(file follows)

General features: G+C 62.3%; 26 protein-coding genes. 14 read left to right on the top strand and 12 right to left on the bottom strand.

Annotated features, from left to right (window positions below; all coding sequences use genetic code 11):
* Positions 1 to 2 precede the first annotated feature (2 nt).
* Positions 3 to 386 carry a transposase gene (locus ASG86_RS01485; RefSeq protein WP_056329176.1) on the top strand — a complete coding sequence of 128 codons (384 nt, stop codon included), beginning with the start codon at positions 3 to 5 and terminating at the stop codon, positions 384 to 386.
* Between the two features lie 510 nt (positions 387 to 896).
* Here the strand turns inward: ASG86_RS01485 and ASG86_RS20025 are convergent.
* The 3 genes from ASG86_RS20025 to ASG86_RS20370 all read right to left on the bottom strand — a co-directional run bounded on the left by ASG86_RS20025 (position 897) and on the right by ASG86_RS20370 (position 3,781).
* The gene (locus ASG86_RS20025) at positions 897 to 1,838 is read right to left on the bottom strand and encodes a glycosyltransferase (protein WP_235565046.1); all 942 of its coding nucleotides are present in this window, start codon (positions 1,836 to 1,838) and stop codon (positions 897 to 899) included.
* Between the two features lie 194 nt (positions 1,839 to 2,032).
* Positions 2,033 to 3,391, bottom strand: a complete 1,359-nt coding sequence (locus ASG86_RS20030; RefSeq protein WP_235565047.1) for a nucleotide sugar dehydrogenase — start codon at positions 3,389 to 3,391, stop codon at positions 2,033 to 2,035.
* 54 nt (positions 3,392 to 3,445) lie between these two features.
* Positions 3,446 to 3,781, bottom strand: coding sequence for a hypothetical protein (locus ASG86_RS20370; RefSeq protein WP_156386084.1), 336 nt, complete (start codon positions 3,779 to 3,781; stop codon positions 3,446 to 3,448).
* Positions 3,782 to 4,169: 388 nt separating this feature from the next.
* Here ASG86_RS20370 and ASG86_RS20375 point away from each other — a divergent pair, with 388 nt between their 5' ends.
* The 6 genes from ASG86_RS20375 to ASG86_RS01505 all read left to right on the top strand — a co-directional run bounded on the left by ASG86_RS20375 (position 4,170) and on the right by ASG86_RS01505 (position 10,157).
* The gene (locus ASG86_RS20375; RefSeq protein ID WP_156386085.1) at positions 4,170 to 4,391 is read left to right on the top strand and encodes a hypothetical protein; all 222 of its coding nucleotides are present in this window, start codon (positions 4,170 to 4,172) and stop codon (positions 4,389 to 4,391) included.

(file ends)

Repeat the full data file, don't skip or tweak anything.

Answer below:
General features: G+C 62.3%; 26 protein-coding genes. 14 read left to right on the top strand and 12 right to left on the bottom strand.

Annotated features, from left to right (window positions below; all coding sequences use genetic code 11):
* Positions 1 to 2 precede the first annotated feature (2 nt).
* Positions 3 to 386 carry a transposase gene (locus ASG86_RS01485; RefSeq protein WP_056329176.1) on the top strand — a complete coding sequence of 128 codons (384 nt, stop codon included), beginning with the start codon at positions 3 to 5 and terminating at the stop codon, positions 384 to 386.
* Between the two features lie 510 nt (positions 387 to 896).
* Here the strand turns inward: ASG86_RS01485 and ASG86_RS20025 are convergent.
* The 3 genes from ASG86_RS20025 to ASG86_RS20370 all read right to left on the bottom strand — a co-directional run bounded on the left by ASG86_RS20025 (position 897) and on the right by ASG86_RS20370 (position 3,781).
* The gene (locus ASG86_RS20025) at positions 897 to 1,838 is read right to left on the bottom strand and encodes a glycosyltransferase (protein WP_235565046.1); all 942 of its coding nucleotides are present in this window, start codon (positions 1,836 to 1,838) and stop codon (positions 897 to 899) included.
* Between the two features lie 194 nt (positions 1,839 to 2,032).
* Positions 2,033 to 3,391, bottom strand: a complete 1,359-nt coding sequence (locus ASG86_RS20030; RefSeq protein WP_235565047.1) for a nucleotide sugar dehydrogenase — start codon at positions 3,389 to 3,391, stop codon at positions 2,033 to 2,035.
* 54 nt (positions 3,392 to 3,445) lie between these two features.
* Positions 3,446 to 3,781, bottom strand: coding sequence for a hypothetical protein (locus ASG86_RS20370; RefSeq protein WP_156386084.1), 336 nt, complete (start codon positions 3,779 to 3,781; stop codon positions 3,446 to 3,448).
* Positions 3,782 to 4,169: 388 nt separating this feature from the next.
* Here ASG86_RS20370 and ASG86_RS20375 point away from each other — a divergent pair, with 388 nt between their 5' ends.
* The 6 genes from ASG86_RS20375 to ASG86_RS01505 all read left to right on the top strand — a co-directional run bounded on the left by ASG86_RS20375 (position 4,170) and on the right by ASG86_RS01505 (position 10,157).
* The gene (locus ASG86_RS20375; RefSeq protein ID WP_156386085.1) at positions 4,170 to 4,391 is read left to right on the top strand and encodes a hypothetical protein; all 222 of its coding nucleotides are present in this window, start codon (positions 4,170 to 4,172) and stop codon (positions 4,389 to 4,391) included.